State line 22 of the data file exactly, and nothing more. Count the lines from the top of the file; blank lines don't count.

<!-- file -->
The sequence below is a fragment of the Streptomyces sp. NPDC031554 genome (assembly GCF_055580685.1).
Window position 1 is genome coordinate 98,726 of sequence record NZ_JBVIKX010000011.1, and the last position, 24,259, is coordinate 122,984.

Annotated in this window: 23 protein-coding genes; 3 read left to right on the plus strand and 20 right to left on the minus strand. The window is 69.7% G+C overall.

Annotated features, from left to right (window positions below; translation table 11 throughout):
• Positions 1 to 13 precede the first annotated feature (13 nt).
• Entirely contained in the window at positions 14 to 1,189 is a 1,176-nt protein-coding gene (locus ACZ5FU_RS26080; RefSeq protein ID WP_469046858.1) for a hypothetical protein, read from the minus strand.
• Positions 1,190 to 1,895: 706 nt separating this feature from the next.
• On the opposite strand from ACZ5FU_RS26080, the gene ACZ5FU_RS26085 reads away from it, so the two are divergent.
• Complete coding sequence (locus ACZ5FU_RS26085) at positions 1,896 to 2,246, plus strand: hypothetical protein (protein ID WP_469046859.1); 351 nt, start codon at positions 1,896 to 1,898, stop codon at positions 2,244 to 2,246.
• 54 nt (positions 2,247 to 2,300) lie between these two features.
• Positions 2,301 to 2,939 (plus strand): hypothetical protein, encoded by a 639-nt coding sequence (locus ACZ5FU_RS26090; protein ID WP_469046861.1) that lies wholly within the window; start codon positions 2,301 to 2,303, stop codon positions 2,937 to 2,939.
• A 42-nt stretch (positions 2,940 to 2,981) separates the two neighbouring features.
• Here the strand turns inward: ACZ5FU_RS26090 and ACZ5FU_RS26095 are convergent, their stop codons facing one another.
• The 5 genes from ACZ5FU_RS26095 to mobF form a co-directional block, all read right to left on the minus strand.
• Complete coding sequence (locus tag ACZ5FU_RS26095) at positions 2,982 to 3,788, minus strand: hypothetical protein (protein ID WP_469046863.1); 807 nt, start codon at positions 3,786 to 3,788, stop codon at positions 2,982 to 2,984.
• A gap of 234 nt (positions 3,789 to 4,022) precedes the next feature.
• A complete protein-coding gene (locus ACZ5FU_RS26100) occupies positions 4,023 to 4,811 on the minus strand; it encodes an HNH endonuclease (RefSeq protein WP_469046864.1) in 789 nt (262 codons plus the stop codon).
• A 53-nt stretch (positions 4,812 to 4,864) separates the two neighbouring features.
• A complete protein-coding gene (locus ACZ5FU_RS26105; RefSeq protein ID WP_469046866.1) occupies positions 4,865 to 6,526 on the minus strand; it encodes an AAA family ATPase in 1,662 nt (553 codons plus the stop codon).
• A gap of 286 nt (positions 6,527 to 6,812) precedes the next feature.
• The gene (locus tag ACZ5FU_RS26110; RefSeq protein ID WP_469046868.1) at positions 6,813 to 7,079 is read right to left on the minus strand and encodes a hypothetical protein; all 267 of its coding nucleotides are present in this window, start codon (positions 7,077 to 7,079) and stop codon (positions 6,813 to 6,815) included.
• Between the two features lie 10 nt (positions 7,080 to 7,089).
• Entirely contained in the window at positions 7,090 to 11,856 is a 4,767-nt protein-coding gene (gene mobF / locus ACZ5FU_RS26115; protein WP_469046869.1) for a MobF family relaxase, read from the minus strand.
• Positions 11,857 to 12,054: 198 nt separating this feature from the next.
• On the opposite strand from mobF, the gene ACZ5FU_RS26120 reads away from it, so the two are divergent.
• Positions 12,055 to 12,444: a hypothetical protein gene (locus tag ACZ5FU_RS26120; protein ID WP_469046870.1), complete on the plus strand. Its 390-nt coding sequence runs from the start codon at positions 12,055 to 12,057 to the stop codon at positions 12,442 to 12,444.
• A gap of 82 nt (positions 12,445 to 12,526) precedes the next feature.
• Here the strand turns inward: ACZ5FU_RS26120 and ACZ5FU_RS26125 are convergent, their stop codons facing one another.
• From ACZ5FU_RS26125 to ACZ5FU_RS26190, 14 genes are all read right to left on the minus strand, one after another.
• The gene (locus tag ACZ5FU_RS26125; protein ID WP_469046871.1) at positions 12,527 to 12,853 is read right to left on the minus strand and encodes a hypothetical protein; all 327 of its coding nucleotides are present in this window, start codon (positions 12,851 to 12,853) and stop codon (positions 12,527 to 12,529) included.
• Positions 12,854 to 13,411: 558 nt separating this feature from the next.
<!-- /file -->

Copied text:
• Between the two features lie 10 nt (positions 7,080 to 7,089).